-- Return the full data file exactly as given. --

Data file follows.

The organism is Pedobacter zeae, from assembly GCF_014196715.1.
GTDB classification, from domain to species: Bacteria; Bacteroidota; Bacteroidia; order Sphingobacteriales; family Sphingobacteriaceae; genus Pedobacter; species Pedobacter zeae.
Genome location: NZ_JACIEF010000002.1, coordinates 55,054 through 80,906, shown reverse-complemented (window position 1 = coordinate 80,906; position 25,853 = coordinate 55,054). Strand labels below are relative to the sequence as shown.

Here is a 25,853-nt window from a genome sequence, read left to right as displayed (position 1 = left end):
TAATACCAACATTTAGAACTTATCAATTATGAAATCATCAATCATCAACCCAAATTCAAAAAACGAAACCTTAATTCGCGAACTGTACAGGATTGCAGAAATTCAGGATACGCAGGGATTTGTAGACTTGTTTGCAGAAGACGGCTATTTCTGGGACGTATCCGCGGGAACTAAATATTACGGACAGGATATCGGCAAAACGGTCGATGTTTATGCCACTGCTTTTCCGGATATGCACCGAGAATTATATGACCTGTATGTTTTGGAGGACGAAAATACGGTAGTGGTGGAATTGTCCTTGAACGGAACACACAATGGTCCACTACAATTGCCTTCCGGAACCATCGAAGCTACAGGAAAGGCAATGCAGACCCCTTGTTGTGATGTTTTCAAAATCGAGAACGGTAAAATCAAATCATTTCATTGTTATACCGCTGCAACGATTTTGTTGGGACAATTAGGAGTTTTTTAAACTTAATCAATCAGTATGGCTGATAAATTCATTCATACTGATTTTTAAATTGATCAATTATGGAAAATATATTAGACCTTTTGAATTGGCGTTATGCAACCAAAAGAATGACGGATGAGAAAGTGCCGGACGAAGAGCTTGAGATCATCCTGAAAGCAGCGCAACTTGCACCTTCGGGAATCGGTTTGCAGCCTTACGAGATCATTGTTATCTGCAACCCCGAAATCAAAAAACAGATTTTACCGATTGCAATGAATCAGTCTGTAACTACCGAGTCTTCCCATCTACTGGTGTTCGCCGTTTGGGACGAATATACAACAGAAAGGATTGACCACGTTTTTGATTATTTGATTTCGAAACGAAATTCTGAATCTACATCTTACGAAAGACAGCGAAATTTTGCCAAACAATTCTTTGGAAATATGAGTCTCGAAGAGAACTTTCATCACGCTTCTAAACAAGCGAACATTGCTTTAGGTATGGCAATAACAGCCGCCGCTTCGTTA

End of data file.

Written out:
The organism is Pedobacter zeae, from assembly GCF_014196715.1.
GTDB classification, from domain to species: Bacteria; Bacteroidota; Bacteroidia; order Sphingobacteriales; family Sphingobacteriaceae; genus Pedobacter; species Pedobacter zeae.
Genome location: NZ_JACIEF010000002.1, coordinates 55,054 through 80,906, shown reverse-complemented (window position 1 = coordinate 80,906; position 25,853 = coordinate 55,054). Strand labels below are relative to the sequence as shown.

Here is a 25,853-nt window from a genome sequence, read left to right as displayed (position 1 = left end):
TAATACCAACATTTAGAACTTATCAATTATGAAATCATCAATCATCAACCCAAATTCAAAAAACGAAACCTTAATTCGCGAACTGTACAGGATTGCAGAAATTCAGGATACGCAGGGATTTGTAGACTTGTTTGCAGAAGACGGCTATTTCTGGGACGTATCCGCGGGAACTAAATATTACGGACAGGATATCGGCAAAACGGTCGATGTTTATGCCACTGCTTTTCCGGATATGCACCGAGAATTATATGACCTGTATGTTTTGGAGGACGAAAATACGGTAGTGGTGGAATTGTCCTTGAACGGAACACACAATGGTCCACTACAATTGCCTTCCGGAACCATCGAAGCTACAGGAAAGGCAATGCAGACCCCTTGTTGTGATGTTTTCAAAATCGAGAACGGTAAAATCAAATCATTTCATTGTTATACCGCTGCAACGATTTTGTTGGGACAATTAGGAGTTTTTTAAACTTAATCAATCAGTATGGCTGATAAATTCATTCATACTGATTTTTAAATTGATCAATTATGGAAAATATATTAGACCTTTTGAATTGGCGTTATGCAACCAAAAGAATGACGGATGAGAAAGTGCCGGACGAAGAGCTTGAGATCATCCTGAAAGCAGCGCAACTTGCACCTTCGGGAATCGGTTTGCAGCCTTACGAGATCATTGTTATCTGCAACCCCGAAATCAAAAAACAGATTTTACCGATTGCAATGAATCAGTCTGTAACTACCGAGTCTTCCCATCTACTGGTGTTCGCCGTTTGGGACGAATATACAACAGAAAGGATTGACCACGTTTTTGATTATTTGATTTCGAAACGAAATTCTGAATCTACATCTTACGAAAGACAGCGAAATTTTGCCAAACAATTCTTTGGAAATATGAGTCTCGAAGAGAACTTTCATCACGCTTCTAAACAAGCGAACATTGCTTTAGGTATGGCAATAACAGCCGCCGCTTCGTTA